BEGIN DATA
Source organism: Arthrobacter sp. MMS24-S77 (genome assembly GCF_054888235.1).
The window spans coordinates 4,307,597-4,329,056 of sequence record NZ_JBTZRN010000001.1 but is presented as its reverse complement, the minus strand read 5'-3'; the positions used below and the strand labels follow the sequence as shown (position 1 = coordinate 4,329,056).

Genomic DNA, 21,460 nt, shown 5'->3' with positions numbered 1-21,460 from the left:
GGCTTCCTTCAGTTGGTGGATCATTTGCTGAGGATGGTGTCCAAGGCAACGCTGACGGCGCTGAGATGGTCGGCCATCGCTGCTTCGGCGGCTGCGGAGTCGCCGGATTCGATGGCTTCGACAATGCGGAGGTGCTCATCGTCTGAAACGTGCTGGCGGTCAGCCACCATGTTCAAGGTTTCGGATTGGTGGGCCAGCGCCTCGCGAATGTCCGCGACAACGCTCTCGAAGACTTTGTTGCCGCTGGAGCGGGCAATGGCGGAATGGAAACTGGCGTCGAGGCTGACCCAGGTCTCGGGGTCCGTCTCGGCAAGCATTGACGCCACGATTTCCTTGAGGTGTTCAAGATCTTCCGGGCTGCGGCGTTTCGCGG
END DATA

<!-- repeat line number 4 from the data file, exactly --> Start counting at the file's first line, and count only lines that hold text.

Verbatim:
GGCTTCCTTCAGTTGGTGGATCATTTGCTGAGGATGGTGTCCAAGGCAACGCTGACGGCGCTGAGATGGTCGGCCATCGCTGCTTCGGCGGCTGCGGAGTCGCCGGATTCGATGGCTTCGACAATGCGGAGGTGCTCATCGTCTGAAACGTGCTGGCGGTCAGCCACCATGTTCAAGGTTTCGGATTGGTGGGCCAGCGCCTCGCGAATGTCCGCGACAACGCTCTCGAAGACTTTGTTGCCGCTGGAGCGGGCAATGGCGGAATGGAAACTGGCGTCGAGGCTGACCCAGGTCTCGGGGTCCGTCTCGGCAAGCATTGACGCCACGATTTCCTTGAGGTGTTCAAGATCTTCCGGGCTGCGGCGTTTCGCGG